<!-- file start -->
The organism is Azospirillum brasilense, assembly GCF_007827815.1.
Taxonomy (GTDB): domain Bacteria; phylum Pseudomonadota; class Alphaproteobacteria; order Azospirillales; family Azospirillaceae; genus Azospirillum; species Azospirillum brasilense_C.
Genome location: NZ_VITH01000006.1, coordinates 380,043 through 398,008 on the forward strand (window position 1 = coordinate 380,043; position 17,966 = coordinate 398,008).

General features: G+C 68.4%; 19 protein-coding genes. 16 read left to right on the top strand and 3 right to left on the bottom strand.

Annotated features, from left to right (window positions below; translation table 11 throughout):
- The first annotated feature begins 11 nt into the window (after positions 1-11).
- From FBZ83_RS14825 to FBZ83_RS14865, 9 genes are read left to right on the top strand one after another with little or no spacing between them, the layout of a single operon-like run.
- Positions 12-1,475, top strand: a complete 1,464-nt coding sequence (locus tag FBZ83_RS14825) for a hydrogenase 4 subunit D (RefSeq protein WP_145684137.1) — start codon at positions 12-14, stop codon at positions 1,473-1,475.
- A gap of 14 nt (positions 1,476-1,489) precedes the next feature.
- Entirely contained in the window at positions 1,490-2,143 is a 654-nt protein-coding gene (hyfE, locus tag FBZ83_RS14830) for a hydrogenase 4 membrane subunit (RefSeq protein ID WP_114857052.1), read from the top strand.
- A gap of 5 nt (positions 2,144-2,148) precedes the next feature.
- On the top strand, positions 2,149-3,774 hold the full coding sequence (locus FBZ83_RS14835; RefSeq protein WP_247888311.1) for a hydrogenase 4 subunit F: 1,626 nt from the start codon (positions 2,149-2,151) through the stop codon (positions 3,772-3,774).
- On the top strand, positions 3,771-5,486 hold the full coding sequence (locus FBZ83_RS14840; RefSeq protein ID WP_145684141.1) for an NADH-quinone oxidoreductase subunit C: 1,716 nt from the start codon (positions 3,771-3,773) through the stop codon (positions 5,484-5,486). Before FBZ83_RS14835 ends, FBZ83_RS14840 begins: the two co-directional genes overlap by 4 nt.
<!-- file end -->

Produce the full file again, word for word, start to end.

The organism is Azospirillum brasilense, assembly GCF_007827815.1.
Taxonomy (GTDB): domain Bacteria; phylum Pseudomonadota; class Alphaproteobacteria; order Azospirillales; family Azospirillaceae; genus Azospirillum; species Azospirillum brasilense_C.
Genome location: NZ_VITH01000006.1, coordinates 380,043 through 398,008 on the forward strand (window position 1 = coordinate 380,043; position 17,966 = coordinate 398,008).

General features: G+C 68.4%; 19 protein-coding genes. 16 read left to right on the top strand and 3 right to left on the bottom strand.

Annotated features, from left to right (window positions below; translation table 11 throughout):
- The first annotated feature begins 11 nt into the window (after positions 1-11).
- From FBZ83_RS14825 to FBZ83_RS14865, 9 genes are read left to right on the top strand one after another with little or no spacing between them, the layout of a single operon-like run.
- Positions 12-1,475, top strand: a complete 1,464-nt coding sequence (locus tag FBZ83_RS14825) for a hydrogenase 4 subunit D (RefSeq protein WP_145684137.1) — start codon at positions 12-14, stop codon at positions 1,473-1,475.
- A gap of 14 nt (positions 1,476-1,489) precedes the next feature.
- Entirely contained in the window at positions 1,490-2,143 is a 654-nt protein-coding gene (hyfE, locus tag FBZ83_RS14830) for a hydrogenase 4 membrane subunit (RefSeq protein ID WP_114857052.1), read from the top strand.
- A gap of 5 nt (positions 2,144-2,148) precedes the next feature.
- On the top strand, positions 2,149-3,774 hold the full coding sequence (locus FBZ83_RS14835; RefSeq protein WP_247888311.1) for a hydrogenase 4 subunit F: 1,626 nt from the start codon (positions 2,149-2,151) through the stop codon (positions 3,772-3,774).
- On the top strand, positions 3,771-5,486 hold the full coding sequence (locus FBZ83_RS14840; RefSeq protein ID WP_145684141.1) for an NADH-quinone oxidoreductase subunit C: 1,716 nt from the start codon (positions 3,771-3,773) through the stop codon (positions 5,484-5,486). Before FBZ83_RS14835 ends, FBZ83_RS14840 begins: the two co-directional genes overlap by 4 nt.